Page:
La prise en considération de critères « extraconcurrentiels » dans le droit communautaire de la concurrence
This article examines whether and to what extent the EC Treaty and the Merger Regulation allow the Commission and other competition watchdogs to take into account objectives and considerations other than competition-maximising goals when they apply and enforce EU competition rules. It tries to show how EU law solves the conflicts likely to arise between these rules and the various policies of the EU. Its main thesis is that EU law leaves some room for goals other than competition-maximising ends. Under EU law these goals may play a role in the application of competition rules. The Treaty and the Merger Regulation, however, severely restrict the role of these considerations. Reflecting the liberal orientation of the European economic Constitution, competition, under EU law, is the rule and non competition the exception. In the context of EU law, the article argues, competition is essentially understood – as it was by the Austrian School of Economics – in terms of economic freedom and market power. Maintaining competition on a given market is thus mainly about preventing undertakings to acquire market power or to use already acquired market power to make gains they could not make if they did not have such a market power. The emphasis is on the freedom to buy or sell goods and services without coercion by a market-power holding supplier. This means that any other goal, including economic efficiency, is outside the scope of competition policy. The EC Treaty does allow the regulators to take into account the various policy-objectives it enumerates and assigns to the EU when they decide whether an agreement, a merger, a market behaviour, or a state aid should be forbidden. Yet, as the article shows, the Treaty only permits a limited accommodation of the objectives – such as environmental protection, regional and social cohesion, or economic efficiency – likely to conflict with the pursuit of market freedom within the application of the competition rules. Article 81, paragraph 3, gives substantial discretion to the Commission and Member State regulators to exempt agreements found to violate article 81, paragraph 1. This avenue, however, may only be used if the agreement under consideration does preserve market freedom for a substantial part of the relevant market. What is more, EU competition law is even stricter when it comes to market behaviour and market structure. Mergers, whatever their contribution to economic efficiency or technological progress might be, cannot escape prohibition if they are found to create a dominant position. Likewise, there is no escape road for companies already commanding a dominant position once established they have behaved in a way inconsistent with article 82. Article 86, paragraph 2, provides for a very limited exception to these prohibitions, in case an undertaking has been assigned the task of providing a service of general economic interest. Finally, although the rules regarding state aid appear, at least on paper, more open to extra-competition goals, the Commission has consistently privileged competition over other considerations in practice. The article concludes on a tentative prediction about the future shape of EU competition law.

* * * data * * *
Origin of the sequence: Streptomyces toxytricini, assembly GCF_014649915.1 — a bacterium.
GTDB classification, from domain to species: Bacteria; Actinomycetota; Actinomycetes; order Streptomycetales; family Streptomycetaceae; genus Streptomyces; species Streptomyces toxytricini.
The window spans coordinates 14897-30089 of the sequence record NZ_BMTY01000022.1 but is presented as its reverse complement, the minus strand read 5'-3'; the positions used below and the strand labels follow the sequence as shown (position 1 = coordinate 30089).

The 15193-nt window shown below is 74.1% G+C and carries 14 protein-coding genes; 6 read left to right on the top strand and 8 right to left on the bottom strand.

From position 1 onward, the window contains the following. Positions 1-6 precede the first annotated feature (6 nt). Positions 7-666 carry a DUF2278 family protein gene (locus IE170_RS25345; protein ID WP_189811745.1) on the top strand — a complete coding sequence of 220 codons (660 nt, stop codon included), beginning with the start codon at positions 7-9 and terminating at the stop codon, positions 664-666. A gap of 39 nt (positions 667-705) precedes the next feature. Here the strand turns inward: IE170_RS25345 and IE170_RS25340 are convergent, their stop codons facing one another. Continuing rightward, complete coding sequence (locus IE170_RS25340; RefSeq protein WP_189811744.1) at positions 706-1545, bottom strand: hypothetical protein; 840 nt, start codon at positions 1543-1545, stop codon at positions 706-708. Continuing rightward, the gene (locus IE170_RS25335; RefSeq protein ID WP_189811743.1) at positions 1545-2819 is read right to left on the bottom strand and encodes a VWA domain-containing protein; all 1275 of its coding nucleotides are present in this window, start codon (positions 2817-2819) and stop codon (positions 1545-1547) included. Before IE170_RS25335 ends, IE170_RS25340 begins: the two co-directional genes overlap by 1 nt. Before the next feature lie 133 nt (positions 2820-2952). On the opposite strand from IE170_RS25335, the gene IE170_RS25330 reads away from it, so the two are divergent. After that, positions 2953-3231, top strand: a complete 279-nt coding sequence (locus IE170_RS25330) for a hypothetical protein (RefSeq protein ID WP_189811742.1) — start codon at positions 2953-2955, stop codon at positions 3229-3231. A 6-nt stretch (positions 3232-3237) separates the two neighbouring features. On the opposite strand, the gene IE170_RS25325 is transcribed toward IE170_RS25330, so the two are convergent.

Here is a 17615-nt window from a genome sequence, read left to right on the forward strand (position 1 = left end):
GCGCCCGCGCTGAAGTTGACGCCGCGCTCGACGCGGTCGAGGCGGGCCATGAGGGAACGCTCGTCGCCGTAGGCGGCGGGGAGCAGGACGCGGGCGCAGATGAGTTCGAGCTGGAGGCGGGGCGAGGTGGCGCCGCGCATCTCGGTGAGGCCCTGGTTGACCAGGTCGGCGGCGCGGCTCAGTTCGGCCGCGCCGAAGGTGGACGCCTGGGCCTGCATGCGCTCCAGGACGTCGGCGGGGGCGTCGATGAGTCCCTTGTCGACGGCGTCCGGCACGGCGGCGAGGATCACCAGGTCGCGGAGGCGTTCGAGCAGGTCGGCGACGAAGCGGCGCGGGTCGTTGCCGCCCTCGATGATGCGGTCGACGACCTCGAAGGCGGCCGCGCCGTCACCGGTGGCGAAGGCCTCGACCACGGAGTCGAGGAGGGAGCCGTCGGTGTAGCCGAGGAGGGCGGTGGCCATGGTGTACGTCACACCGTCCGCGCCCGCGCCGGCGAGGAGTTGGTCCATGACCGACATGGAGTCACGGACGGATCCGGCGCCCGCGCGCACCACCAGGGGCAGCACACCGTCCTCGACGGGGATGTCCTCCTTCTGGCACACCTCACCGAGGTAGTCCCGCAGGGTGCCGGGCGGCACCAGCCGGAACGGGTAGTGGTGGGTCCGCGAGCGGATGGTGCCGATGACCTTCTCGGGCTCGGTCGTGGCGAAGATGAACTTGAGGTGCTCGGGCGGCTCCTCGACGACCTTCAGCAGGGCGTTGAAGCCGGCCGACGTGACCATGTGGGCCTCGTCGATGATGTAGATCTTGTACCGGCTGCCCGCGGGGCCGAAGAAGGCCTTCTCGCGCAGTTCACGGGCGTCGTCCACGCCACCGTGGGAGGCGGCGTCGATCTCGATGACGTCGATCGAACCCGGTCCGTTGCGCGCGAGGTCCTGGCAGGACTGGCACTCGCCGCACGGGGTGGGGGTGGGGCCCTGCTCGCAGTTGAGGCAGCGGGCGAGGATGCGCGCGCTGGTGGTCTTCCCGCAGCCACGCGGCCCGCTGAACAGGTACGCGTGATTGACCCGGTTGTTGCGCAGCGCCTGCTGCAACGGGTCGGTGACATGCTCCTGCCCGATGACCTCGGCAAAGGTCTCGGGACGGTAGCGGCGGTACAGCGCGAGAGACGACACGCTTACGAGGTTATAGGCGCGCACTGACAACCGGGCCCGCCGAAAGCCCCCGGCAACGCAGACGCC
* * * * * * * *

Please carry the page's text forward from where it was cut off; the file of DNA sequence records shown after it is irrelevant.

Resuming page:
Volume (Year): t. XXI, 4 (2007)
Issue (Month): 4 ()
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